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Comparator<? super E> comparator()

This method is declared in the Sorted Set interface.

What does the super mean?

How is the above method different from a Generic Method, and a method with Wildcard arguments.

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2  
"What is the diff"? –  Oli Charlesworth May 30 '12 at 21:21
1  
comparator() –  Tomasz Nurkiewicz May 30 '12 at 21:21
1  
It "Returns the comparator used to order the elements in this set, or null if this set uses the natural ordering of its elements." The API docs also state "Returns: the comparator used to order the elements in this set, or null if this set uses the natural ordering of its elements". Are you asking about the <? super E> gobbledegook? –  Tom Hawtin - tackline May 30 '12 at 21:23
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5 Answers

up vote 2 down vote accepted

This means that the type of comparison can be a supertype of the current type.

Eg. you can have the following:

static class A {
}

static class B extends A {
}

public static void main(String[] args) {

    Comparator<A> comparator = new Comparator<A>() {
        public int compare(A a1, A b2) {
            return 0;
        }
    };

    // TreeSet.TreeSet<B>(Comparator<? super B> c)
    SortedSet<B> set = new TreeSet<B>(comparator);

    // Comparator<? super B> comparator()
    set.comparator();
}

In this case, A is a supertype of B.

I hope this has been helpful.

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A SortedSet needs to have some rules that it uses to determine the sorting. The Comparator is the implementation of these rules. The interface provides a method to get a reference to it so that you can use it for other purposes, such as creating another set that uses the same sorting rules.

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From the javadoc:

"Returns the comparator used to order the elements in this set, or null if this set uses the natural ordering of its elements."

:)

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"Super" here means that the method is not required to return a Comparator for E. It might instead return a Comparator for any superclass of E. So, to make that concrete, if E were String, this method could give you a more general Comparator for Object.

A generic method would declare a new generic parameter of its own. This method merely references the generic parameter E which was declared by the class declaration SortedSet<E>. Generic methods are less common. They are usually static, like the Arrays method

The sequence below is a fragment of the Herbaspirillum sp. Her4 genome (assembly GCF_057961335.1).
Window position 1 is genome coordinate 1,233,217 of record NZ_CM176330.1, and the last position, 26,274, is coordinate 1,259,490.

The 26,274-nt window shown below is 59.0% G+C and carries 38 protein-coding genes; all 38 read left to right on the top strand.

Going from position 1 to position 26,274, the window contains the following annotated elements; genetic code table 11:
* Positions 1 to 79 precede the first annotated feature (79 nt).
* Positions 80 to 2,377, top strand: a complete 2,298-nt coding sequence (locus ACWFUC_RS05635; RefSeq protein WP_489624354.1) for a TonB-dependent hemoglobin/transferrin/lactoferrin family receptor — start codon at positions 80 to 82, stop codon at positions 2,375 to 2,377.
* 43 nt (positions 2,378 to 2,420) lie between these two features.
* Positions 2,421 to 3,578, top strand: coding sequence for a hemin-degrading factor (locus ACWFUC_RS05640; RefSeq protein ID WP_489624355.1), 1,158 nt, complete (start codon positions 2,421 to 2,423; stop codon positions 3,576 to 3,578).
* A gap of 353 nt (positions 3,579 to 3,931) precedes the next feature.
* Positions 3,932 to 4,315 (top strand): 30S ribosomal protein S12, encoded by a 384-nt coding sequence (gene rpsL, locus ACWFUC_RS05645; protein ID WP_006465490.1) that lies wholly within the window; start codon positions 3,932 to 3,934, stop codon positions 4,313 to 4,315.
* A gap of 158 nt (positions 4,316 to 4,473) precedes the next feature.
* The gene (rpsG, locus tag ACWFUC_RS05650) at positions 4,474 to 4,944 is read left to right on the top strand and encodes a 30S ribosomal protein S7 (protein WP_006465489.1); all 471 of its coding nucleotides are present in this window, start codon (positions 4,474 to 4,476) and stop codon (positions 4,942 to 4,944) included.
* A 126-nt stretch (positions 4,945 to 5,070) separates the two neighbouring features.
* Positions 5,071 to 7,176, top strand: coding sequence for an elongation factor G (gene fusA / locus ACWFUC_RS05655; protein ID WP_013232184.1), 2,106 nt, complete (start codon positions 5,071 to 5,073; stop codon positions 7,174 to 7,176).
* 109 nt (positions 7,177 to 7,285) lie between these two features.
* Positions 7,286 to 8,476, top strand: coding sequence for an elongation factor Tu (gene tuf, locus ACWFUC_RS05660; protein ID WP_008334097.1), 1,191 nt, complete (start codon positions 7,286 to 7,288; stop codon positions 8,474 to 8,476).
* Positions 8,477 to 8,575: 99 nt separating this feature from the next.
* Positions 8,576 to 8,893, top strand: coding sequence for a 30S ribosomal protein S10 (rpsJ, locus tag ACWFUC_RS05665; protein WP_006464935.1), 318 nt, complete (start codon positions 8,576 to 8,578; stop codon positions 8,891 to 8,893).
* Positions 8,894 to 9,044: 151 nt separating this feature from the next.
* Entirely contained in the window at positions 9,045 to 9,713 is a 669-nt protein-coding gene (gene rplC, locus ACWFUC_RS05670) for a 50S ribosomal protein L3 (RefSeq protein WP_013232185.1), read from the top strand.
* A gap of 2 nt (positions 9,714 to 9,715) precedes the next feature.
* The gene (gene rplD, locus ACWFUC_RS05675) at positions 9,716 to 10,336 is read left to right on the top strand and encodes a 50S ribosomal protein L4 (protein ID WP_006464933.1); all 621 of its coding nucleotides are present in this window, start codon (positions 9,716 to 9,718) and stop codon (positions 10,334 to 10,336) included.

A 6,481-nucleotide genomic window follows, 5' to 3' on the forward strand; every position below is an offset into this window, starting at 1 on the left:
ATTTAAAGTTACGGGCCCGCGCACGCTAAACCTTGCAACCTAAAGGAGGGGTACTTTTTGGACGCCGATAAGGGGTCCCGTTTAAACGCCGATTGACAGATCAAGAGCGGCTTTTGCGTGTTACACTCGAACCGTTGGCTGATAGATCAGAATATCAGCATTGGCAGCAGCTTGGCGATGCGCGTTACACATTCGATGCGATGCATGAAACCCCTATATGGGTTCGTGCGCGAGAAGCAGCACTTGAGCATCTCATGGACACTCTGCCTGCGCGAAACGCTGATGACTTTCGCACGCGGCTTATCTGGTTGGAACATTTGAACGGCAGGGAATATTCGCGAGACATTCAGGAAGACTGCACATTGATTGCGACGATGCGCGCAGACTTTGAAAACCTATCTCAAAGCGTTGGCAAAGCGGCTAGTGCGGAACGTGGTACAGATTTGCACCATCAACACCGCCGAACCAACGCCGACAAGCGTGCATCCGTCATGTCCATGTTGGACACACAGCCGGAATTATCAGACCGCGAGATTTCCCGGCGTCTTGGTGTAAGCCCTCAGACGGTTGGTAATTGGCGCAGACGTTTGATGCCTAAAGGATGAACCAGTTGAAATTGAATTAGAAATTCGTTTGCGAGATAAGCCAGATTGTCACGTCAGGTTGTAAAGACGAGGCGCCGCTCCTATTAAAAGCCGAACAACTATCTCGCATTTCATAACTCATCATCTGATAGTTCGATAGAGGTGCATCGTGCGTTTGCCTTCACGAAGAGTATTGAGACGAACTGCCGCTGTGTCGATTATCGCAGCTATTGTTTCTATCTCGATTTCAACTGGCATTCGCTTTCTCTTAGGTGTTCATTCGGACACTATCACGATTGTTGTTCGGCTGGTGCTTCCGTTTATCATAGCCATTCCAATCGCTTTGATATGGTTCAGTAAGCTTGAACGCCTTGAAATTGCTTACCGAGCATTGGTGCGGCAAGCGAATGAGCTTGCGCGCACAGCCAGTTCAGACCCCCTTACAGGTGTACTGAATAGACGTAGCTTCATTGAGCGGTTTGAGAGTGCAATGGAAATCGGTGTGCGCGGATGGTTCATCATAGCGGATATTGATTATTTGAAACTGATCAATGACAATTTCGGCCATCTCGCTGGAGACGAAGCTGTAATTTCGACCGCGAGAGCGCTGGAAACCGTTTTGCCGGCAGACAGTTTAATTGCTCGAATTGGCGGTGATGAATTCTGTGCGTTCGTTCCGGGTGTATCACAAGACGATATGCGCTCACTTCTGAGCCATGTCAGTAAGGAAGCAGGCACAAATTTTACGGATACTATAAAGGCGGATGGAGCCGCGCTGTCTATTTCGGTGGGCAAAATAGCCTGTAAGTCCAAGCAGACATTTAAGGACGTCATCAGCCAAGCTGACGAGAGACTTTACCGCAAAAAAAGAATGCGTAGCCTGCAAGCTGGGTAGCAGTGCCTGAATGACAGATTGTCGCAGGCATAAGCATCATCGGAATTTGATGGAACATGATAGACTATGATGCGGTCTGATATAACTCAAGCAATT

public static <T> List<T> asList(T...)

Here, T is declared and used only in this method. It shows that the type of the objects in the returned list is the same as the type of the objects in the vararg parameter.

I'm not sure the exact definition of wild card arguments. ? Is the wild card character. The general pattern when you get a wild card parameter like List<?> is that you can take objects out of it and cast them to Object but you can't put anything in.

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The answer to this is in the interface declaration: public interface SortedSet<E> extends Set<E> { ...

This means that any class that implements SortedSet should specify which Type they will be working with. For example

class MyClass implements SortedSet<AnotherClass>

and this will produce (using eclipse), a bunch of methods such as

    public Comparator<? super AnotherClass> comparator()
{
    return null;
}

public boolean add( AnotherClass ac)
{
    return false;
}

Of cause this will work with all sub-classes of AnotherClass as Paul Vargas pointed out.

The other aspect you might be missing is that Comparator is also an interface: public interface Comparator<T>. So what you are returning is an implementation of this.

Just for interest another useful way to use the Comparator interface is to specify it anonymously as part of the Arrays.sort(Object[] a, Comparator c) method:

If we had an Person class we could use this method to sort on age and name like this:

    Person[] people = ....;
// Sort by Age
    Arrays.sort(people, new Comparator<Person>()
    {
        public int compare( Person p1, Person p2 )
        {
            return p1.getAge().compareTo(p2.getAge());
        }
    });


// Sort by Name
    Arrays.sort(people, new Comparator<Person>()
    {
        public int compare( Person p1, Person p2 )
        {
            return p1.getName().compareTo(p2.getName());
        }
    });
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